The Magic of the Unconscious Mind.
 VS. Ramachandran’s Mirror Box.
This weekend brought with it an opportunity to background-think over the contents of design thinker Manoj Kothari’s talk to my SLP class.
We understand and appreciate innovation thanks to its promise of improbable outcomes. Occasionally, an entrepreneur’s first attempt hits the mark as a wild success. The norm is that entrepreneurs wish to learn to repeat the innovation process through practice.
No one’s done more work to dispel the hero myth than Richard Bach. As I mulled over what I’d learned, I made an odd connection back to a parable* written by him. It is a parable I’ve enjoyed telling myself over and over again which adequately explains how innovation suspends existing beliefs, allowing the re-imagination of the old as new.
The story is a short story of a creature that lives in a colony at the bottom of the river bed. Through the story, I believe the author wishes the reader to observe directly the nature of change; pay as little attention to the emphasis on the apparent heroism and other words that bring with them the unknown, or mystery.
Once there lived a village of creatures along the bottom of a great crystal river. The current of the river swept silently over them all — young and old, rich and poor, good and evil — the current going its own way, knowing only its own crystal self.
Each creature in its own manner clung tightly to the twigs and rocks of the river bottom, for clinging was their way of life, and resisting the current was what each had learned from birth.
But one creature said at last, “I am tired of clinging. Though I cannot see it with my eyes, I trust that the current knows where it is going. I shall let go, and let it take me where it will. Clinging, I shall die of boredom.”
The other creatures laughed and said, “Fool! Let go, and that current you worship will throw you tumbled and smashed against the rocks, and you will die quicker than boredom!”
But the one heeded them not, and taking a breath did let go, and at once was tumbled and smashed by the current across the rocks.
Yet in time, as the creature refused to cling again, the current lifted him free from the bottom, and he was bruised and hurt no more.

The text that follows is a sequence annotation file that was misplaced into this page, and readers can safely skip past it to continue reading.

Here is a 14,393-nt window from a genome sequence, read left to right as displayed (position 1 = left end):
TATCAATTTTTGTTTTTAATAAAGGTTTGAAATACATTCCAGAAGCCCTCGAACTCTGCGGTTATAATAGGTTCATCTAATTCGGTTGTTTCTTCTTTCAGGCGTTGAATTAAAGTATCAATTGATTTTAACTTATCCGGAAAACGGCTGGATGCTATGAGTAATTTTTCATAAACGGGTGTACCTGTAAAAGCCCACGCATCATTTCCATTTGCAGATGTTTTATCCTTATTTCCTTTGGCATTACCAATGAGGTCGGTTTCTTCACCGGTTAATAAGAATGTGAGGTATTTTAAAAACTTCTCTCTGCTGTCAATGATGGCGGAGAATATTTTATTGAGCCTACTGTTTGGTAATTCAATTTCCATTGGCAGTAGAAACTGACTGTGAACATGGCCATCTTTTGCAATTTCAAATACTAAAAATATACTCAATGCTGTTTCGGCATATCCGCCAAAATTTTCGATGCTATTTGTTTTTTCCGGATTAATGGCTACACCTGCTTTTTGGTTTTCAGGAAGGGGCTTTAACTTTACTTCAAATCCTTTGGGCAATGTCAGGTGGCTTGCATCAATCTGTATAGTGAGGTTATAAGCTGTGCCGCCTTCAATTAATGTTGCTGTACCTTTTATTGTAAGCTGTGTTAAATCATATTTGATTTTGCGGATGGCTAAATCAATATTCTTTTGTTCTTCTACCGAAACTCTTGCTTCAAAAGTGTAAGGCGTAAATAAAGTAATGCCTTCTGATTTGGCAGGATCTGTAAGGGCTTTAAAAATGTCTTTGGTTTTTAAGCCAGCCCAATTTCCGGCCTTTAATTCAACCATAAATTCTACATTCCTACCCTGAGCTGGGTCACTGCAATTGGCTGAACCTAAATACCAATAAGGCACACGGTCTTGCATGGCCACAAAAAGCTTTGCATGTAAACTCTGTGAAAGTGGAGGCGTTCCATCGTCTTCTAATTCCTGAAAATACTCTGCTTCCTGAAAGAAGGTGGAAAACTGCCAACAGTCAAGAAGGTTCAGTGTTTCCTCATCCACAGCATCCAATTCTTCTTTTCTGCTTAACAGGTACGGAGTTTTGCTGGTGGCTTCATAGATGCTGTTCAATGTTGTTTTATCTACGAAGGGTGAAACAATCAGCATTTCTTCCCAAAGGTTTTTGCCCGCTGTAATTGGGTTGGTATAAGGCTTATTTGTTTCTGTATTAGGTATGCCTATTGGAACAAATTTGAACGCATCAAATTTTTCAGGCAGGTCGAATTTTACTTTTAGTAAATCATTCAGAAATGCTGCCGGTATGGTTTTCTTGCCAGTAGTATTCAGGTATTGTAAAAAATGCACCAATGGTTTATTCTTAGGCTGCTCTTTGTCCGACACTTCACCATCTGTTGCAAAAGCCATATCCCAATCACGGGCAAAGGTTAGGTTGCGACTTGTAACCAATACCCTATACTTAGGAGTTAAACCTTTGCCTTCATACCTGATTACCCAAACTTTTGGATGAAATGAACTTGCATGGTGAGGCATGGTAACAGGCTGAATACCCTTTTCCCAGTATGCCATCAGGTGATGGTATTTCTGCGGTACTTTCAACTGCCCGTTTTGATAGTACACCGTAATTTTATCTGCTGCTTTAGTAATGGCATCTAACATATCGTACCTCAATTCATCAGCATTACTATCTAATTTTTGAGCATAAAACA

And the creatures downstream, to whom he was a stranger, cried, “See a miracle! A creature like ourselves, yet he flies! See the messiah, come to save us all!”
And the one carried in the current said, “I am no more messiah than you. The river delights to lift us free, if only we dare let go. Our true work is this voyage, this adventure.”
But they cried the more, “Savior!” all the while clinging to the rocks, and when they looked again he was gone, and they were left alone making legends of a savior.
– From Illusions, Richard Bach.
When explaining a concept, a teacher’s intent is to share a complete understanding of the idea with the student. They often risk over simplifying it, or over exaggerating it and putting it out of reach of the student. I’d love to know how you felt about any insight that you receive through the parable.
* Parable’s are simple stories that I’ve found extremely useful in capturing wisdom and its context.
Contradictory thoughts appear to be cul-de-sacs, promising nothing of value. Counter-intuitively, the introduction of doubt is a key ingredient in evolving outcomes that are beyond simply predictable. Design thinkers are often encouraged to shift or overturn values in order to explore new outcomes*.
This weekend’s Startup Leadership class involved a discussion with Manoj Kothari of Onio Design. He touched upon this important point and highlighted how the mind is a natural synthesizer. Being with contradictory thought allows for the resolution of conflict with time. Time here could be anything from a single night’s sleep, a couple of days or more.
The key is recognizing the cessation of the background, mental ping-pong process on hitting a contradictory thought. At that point, motivation to investigate the thread further, to place your thoughts in a constructive framework, or to seek out additional stimulant is on the low end.